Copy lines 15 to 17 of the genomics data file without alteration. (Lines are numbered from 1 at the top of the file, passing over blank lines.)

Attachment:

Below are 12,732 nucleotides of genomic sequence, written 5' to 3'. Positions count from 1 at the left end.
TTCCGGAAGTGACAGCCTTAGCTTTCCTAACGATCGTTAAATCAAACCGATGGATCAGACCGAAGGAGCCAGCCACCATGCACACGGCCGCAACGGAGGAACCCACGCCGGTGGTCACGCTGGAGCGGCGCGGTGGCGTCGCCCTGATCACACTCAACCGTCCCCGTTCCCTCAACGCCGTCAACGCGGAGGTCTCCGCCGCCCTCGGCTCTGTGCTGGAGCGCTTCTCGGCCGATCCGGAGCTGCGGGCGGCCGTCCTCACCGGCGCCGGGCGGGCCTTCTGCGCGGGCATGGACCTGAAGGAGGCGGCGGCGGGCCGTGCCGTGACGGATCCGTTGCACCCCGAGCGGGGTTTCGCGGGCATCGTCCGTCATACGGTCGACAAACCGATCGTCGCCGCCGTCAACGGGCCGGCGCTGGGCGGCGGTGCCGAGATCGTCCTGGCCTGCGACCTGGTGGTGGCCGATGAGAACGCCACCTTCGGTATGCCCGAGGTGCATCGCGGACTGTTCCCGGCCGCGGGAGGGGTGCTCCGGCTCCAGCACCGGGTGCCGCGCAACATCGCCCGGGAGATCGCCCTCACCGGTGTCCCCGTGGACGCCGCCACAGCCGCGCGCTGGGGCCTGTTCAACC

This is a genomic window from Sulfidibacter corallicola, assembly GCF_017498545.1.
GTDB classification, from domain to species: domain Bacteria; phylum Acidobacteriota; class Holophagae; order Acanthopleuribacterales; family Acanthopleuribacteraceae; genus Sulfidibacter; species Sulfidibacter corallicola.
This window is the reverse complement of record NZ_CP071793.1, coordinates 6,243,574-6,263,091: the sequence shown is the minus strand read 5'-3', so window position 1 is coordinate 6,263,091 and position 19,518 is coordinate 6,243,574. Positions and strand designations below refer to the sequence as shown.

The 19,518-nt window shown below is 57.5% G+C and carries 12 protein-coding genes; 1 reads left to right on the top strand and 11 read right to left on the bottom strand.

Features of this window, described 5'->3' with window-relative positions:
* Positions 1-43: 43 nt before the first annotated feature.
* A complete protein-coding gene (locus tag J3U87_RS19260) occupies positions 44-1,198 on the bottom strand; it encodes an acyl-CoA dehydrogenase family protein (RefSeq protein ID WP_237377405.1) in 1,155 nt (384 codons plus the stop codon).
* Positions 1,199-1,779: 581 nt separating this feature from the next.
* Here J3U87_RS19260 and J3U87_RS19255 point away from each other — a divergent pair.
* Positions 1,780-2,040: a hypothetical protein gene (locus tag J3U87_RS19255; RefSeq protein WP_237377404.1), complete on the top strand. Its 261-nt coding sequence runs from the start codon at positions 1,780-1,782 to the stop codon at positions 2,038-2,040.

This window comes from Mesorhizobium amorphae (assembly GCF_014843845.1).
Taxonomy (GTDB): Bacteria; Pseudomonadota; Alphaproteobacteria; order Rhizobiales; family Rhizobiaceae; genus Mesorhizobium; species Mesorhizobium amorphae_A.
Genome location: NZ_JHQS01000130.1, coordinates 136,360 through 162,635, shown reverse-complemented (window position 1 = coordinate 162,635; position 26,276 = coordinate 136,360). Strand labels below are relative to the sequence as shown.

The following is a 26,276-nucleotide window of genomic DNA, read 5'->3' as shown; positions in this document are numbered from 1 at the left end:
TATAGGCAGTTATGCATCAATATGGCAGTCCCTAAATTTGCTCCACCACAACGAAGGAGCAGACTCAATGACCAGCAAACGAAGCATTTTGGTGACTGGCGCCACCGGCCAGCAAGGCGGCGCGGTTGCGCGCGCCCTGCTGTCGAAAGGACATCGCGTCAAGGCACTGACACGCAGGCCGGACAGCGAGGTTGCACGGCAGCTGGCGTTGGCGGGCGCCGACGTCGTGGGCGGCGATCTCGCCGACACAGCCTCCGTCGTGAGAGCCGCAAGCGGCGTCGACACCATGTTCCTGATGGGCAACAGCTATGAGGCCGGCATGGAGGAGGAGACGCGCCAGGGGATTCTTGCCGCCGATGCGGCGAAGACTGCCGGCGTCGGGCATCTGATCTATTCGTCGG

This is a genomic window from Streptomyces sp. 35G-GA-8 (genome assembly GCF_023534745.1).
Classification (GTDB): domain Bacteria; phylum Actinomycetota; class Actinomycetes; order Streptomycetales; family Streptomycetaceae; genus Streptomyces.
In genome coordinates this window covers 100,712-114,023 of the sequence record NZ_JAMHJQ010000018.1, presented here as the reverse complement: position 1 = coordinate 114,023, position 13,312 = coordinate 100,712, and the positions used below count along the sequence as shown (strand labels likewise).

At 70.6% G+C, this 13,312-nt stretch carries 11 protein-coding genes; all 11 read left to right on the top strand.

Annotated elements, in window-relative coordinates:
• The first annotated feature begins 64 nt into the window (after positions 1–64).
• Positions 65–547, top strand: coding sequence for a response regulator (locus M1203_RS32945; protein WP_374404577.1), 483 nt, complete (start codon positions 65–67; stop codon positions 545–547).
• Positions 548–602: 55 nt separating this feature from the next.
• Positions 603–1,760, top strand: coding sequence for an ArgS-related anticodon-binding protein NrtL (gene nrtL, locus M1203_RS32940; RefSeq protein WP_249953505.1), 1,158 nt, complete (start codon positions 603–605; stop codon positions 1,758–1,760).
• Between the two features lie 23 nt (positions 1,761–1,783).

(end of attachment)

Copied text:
Genome location: NZ_JHQS01000130.1, coordinates 136,360 through 162,635, shown reverse-complemented (window position 1 = coordinate 162,635; position 26,276 = coordinate 136,360). Strand labels below are relative to the sequence as shown.

The following is a 26,276-nucleotide window of genomic DNA, read 5'->3' as shown; positions in this document are numbered from 1 at the left end:
TATAGGCAGTTATGCATCAATATGGCAGTCCCTAAATTTGCTCCACCACAACGAAGGAGCAGACTCAATGACCAGCAAACGAAGCATTTTGGTGACTGGCGCCACCGGCCAGCAAGGCGGCGCGGTTGCGCGCGCCCTGCTGTCGAAAGGACATCGCGTCAAGGCACTGACACGCAGGCCGGACAGCGAGGTTGCACGGCAGCTGGCGTTGGCGGGCGCCGACGTCGTGGGCGGCGATCTCGCCGACACAGCCTCCGTCGTGAGAGCCGCAAGCGGCGTCGACACCATGTTCCTGATGGGCAACAGCTATGAGGCCGGCATGGAGGAGGAGACGCGCCAGGGGATTCTTGCCGCCGATGCGGCGAAGACTGCCGGCGTCGGGCATCTGATCTATTCGTCGG